Chiefs of mission from more than 60 countries, in the first of two such diplomatic events planned within the next week, had dinner at the White House last night. Before it was over, Poland's charge' d'affaires used the occasion to plead his country's case directly to the president.
"Mr. President," said Zdzislaw Ludwiczak, who arrived here last month after former Polish ambassador Romuald Spasowski asked for and received political asylum, "it is my conviction that what we are doing at home is to settle our differences with our own hands. We will do it."
They stood in the Blue Room where butlers served after-dinner coffee and liquors from silver trays. President Reagan, who had met Ludwiczak and his wife, Zofia, at the beginning of the evening, listened quietly to the Polish diplomat's impassioned presentation, but he offered few comments.
Afterwards, Ludwiczak, who called it "a difficult and complex time for Polish-American relations," said it was "difficult to say" what the president's reaction had been. "I will have to assess that for myself."
A few minutes earlier, Ludwiczak told a reporter that "we are doing what we can to settle our problems by our own measures, and I am very optimistic."
"He's a born optimist," interrupted his wife.
Then excusing themselves, the two of them circled the room where near the fireplace, with logs ablaze, Reagan was the focal point. Soon, Zofia Ludwiczak was standing some distance apart as her husband walked up to the president. His characteristically friendly smile soon changed to a look of sober concentration.
Ludwiczak was not the only diplomat anxious to get the president's ear. Wandering in from the other state rooms, they quickly caught on that by standing in line they had a chance to talk privately with Reagan. Their approval was unanimous.
"It's really a unique experience and very special," said Yugoslavian Ambassador Budimir Loncar. "Everyone -- big or small -- has a chance to feel equal and talk to the president."
For his part, President Reagan seemed surprised that he and the first lady were reviving a tradition of diplomatic dinners that went out with the Nixon administration. The second wave of the corps, which like last night includes envoys to the Organization of American States, will come to dinner next Thursday.
"I didn't know we were starting something over again." He said he liked the chance it offered for give and take "because I've always felt that we ought to talk to each other instead of about each other."
Besides the diplomats, nearly a dozen top administration officials were there acting as table hosts, in- cluding Vice President and Mrs. Bush, Deputy Secretary of State Walter Stoessel Jr. and his wife, Mary Ann, national security adviser William P. Clark and his wife, Joan, Chief of Staff James Baker and his wife, Susan.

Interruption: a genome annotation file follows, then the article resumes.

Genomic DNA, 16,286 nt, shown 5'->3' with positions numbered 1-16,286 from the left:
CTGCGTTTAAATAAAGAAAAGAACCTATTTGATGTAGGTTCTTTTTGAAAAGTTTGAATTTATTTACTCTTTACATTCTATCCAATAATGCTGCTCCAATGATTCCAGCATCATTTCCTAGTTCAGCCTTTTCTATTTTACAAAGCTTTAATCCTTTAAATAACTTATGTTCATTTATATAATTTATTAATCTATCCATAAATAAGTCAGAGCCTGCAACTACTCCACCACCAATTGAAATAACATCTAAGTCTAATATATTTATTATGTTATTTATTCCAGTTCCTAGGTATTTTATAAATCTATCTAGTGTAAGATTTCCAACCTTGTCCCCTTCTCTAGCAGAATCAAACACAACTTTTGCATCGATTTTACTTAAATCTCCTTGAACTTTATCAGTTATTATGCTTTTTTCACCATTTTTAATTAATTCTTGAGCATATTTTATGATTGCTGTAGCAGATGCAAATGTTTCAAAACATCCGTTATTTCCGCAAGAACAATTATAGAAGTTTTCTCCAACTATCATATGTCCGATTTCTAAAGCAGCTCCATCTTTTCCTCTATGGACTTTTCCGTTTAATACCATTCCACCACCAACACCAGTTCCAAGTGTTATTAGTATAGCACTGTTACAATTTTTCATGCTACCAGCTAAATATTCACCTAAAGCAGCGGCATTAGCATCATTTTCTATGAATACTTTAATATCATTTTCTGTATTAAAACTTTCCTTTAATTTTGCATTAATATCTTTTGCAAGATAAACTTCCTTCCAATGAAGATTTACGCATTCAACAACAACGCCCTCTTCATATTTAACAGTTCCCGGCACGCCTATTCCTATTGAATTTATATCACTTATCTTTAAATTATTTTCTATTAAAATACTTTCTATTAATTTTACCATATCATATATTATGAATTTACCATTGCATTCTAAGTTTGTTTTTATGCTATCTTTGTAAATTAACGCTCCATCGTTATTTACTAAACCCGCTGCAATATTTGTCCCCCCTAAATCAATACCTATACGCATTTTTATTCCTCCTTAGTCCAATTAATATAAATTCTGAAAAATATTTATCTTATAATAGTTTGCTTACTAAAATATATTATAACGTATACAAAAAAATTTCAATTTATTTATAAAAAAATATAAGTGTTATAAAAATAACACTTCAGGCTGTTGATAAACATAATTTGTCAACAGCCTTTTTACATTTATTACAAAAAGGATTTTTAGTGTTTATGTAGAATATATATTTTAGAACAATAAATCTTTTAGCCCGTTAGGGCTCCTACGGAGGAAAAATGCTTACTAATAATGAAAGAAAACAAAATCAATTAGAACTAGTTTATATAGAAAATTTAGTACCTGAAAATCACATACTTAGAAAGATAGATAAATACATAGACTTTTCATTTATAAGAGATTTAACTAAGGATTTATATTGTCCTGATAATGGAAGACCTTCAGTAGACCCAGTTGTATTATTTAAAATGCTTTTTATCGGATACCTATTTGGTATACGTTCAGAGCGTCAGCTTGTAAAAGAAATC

Unlike the Reagans' champagne and dessert reception for them last year when white tie was de rigueur, the diplomats were advised to wear black tie. A White House spokeswoman said it was not the Reagans' intention to tone down the grandeur.
"I don't think it was thought of in those terms, but rather that diplomats would be more comfortable in black tie spending a long evening," said Sheila Tate, the first lady's press secretary.
Those who thought they were going to eat off the new Reagan china were in for a disappointment. The problem that had prompted its purchase in the first place was still a problem.
"There's not enough," said Tate of the $209,000 red and gold Lenox service, only half of which arrived last week. The remaining 120 place settings are scheduled to arrive later in the year.
So the 160 guests ate supreme of smoked trout en gele'e, tenderloin of veal in chablis wine and chestnut mousse with caramel sauce from the Johnson china on 16 round tables set up in the East Room. They laughed when President Reagan offered them his toast and then admonished them not to break their glasses in the fireplace.
"Some might say this room is a microcosm of the problems the world faces," he had told them in a more serious vein, "but to me this gathering is a sampling of the oppor- tunities we have to communicate on personal levels and to cooperate as representatives of our independent nations."
The response fell to Egyptian Am- bassador Ashraf Ghorbal, who is sev- enth in the order of diplomatic pre- cedence but moved to the top of the list when the White House notified him that the dean of the corps, So- viet Ambassador Anatoliy Dobrynin was in Moscow, and the others out- ranking him were also out of the country.
"I must admit that I enjoy it, I love it," said Ghorbal. "Our dean had better hurry back before I have wild ideas."
There was no doubt that reviving the dinner for the diplomats had their approval, he said.
"As you know, diplomats are tra- ditionalists. We assure you we will not waver from the beautiful tradi- tion you set tonight. You have our commitment to see you next year, same time."
"Oh, I expect we'll do it again," said the president who, with the first lady, was among the last to leave the party.